The Hyderabad High Court ruled that the proof in a criminal case must be beyond any reasonable doubt. Howsoever strong, a suspicion may be, it cannot be a substitute for proof, the court noted.
A division bench of the Court comprising Justice L Narasimha Reddy and Justice M S K Jaiswal said this in an appeal filed by Saidulu of Khammam district, an accused, who challenged an order passed by the I Additional Sessions Court which convicted the appellant for the offence of committing the murder of a woman. The lower court sentenced him to life imprisonment.
The brother of the deceased lodged a complaint before the Paloncha police, informing about death of his sister. He stated that his sister was married to one Ramesh about 15 years ago, and the latter deserted her after a female child was born out of the wedlock. The deceased was said to be living in a church by doing coolie work and the accused who was engaged for painting work in the church, got acquainted with the deceased and married her. They are said to be blessed with a girl child.
The complainant alleged that the accused and the deceased were residing as tenants and since three months prior to the date of submission of the complaint, the accused started harassing the deceased by suspecting her character. Despite convincing the accused, he smashed the head of the deceased with a cylinder and she died instantaneously.
Following the complaint, the police registered a case under Sections 498-A and 302 IPC and took up investigation. Later, the police filed the charge sheet and on the basis of the same, the trial court framed the charges. The prosecution examined some of the witnesses. No evidence was adduced by the defence. After the trial court convicted and sentenced the accused, the latter moved the High Court for relief.
The counsel for the appellant contended that there was neither direct nor circumstantial evidence in the case to connect the accused to the incident. The whole basis for submitting the complaint was the information said to have been furnished by the landlord of the deceased and the latter did not state anything on the basis of what was seen by him.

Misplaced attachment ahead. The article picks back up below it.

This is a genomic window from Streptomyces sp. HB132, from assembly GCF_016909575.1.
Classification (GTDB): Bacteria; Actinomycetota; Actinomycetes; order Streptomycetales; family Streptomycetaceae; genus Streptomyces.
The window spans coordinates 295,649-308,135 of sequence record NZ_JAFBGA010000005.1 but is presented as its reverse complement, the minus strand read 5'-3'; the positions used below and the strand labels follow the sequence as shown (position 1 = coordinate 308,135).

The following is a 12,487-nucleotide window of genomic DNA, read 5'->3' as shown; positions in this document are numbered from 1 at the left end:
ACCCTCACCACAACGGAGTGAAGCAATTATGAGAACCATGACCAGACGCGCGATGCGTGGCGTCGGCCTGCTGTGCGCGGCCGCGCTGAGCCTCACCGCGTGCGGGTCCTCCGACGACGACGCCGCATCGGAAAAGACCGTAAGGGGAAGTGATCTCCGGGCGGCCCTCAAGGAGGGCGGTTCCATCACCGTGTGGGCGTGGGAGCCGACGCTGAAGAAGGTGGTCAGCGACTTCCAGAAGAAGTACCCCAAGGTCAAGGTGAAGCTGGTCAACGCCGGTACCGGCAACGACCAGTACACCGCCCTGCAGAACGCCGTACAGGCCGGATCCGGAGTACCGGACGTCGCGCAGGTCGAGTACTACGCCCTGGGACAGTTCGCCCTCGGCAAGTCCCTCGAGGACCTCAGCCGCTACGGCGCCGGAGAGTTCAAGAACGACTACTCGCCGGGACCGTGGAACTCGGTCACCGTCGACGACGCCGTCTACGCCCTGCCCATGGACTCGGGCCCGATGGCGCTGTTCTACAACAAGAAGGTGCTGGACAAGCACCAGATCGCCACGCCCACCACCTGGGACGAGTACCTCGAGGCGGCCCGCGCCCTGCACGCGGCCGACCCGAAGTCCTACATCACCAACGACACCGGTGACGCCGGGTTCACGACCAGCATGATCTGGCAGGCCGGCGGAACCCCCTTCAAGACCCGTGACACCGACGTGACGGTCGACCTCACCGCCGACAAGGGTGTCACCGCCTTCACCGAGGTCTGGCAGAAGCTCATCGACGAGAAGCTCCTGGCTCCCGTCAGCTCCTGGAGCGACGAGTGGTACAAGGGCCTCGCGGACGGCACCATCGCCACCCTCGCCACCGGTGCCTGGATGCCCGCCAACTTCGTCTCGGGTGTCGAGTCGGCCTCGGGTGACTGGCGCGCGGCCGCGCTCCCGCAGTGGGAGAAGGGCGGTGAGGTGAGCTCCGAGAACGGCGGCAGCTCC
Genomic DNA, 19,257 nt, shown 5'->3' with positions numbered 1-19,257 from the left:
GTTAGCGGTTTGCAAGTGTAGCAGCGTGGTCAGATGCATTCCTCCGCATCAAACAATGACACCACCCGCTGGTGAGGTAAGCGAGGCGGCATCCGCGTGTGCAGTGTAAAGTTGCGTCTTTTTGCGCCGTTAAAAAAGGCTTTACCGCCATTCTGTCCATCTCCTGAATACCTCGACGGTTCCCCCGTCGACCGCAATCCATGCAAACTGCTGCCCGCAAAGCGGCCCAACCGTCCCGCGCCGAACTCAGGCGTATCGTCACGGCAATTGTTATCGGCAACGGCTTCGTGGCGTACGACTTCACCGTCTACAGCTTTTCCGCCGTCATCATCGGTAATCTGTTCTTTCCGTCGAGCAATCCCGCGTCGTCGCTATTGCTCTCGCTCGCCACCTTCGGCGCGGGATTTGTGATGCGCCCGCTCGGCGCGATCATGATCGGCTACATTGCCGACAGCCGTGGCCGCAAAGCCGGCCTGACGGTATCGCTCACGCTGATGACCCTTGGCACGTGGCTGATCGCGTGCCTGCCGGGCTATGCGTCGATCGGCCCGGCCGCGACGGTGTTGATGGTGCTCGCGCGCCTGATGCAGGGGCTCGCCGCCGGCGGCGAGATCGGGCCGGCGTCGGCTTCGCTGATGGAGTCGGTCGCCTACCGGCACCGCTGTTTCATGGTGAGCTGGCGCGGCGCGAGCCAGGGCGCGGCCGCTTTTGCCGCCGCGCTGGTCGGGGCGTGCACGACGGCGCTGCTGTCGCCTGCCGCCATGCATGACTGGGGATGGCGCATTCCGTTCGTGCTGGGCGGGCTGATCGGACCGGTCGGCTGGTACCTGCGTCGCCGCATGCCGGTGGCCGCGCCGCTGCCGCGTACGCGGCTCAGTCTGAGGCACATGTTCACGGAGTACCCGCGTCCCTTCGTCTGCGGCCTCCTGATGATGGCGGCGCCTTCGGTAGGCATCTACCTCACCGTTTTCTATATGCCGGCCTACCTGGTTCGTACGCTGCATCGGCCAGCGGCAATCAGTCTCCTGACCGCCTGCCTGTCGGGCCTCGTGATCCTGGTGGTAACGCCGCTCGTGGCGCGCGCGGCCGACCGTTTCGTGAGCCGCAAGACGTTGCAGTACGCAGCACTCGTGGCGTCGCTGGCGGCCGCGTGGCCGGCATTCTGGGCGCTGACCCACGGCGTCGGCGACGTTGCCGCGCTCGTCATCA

Though the medical evidence revealed that the death of the deceased occurred due to the injuries received on being hit by a cylinder, the principal question as to who caused the injuries was not at all answered by the prosecution. The trial court rested its conclusions on the alleged past conduct of the accused and that the same cannot be sustained in law, the counsel argued.
On the other hand, the additional public prosecutor said that there was a motive for the accused to kill the deceased on account of the fact that he suspected her character. Even the landlord narrated the facts as seen by him and the trial court had analysed the evidence on record on correct lines, the additional PP argued.
After hearing the arguments and perusing the material on record, the bench opined that the entire case turns upon circumstantial evidence.
Even the evidence of the landlord who was on an official duty at the time of the incident, would account for to the extent of furnishing of information about the death to brother of the deceased. Beyond that, the landlord did not witness the occurrence by himself, nor did he receive any direct information from any quarter. Besides, there is no evidence on record to indicate that the weapon with which the injuries on the body of the deceased were caused, has been recovered much less, at the instance of the accused, the bench pointed out.
With regard to the allegation of the complainant that the accused suspected the character of the deceased, the bench said “it is too difficult to believe that the accused was concerned about the character of the deceased. Reason is that the union between the accused and the deceased is itself, the result of an illicit intimacy. The trial court was naturally tempted to hold the accused as guilty on account of the fact that he alone was the person in the company of the deceased and his disappearance from the scene for quite some time naturally, makes the needle of suspicion, to point at him.”
The bench further said that it is of the opinion that the evidence on record is not sufficient even to make a beginning in the process of suspecting the role of the accused. It viewed that the conviction and sentence ordered by the trial court against the accused cannot be sustained in law. While setting aside the order of the lower court, the bench ruled that howsoever strong a suspicion may be, it cannot be a substitute for proof and that the proof in a criminal case must be beyond any reasonable doubt.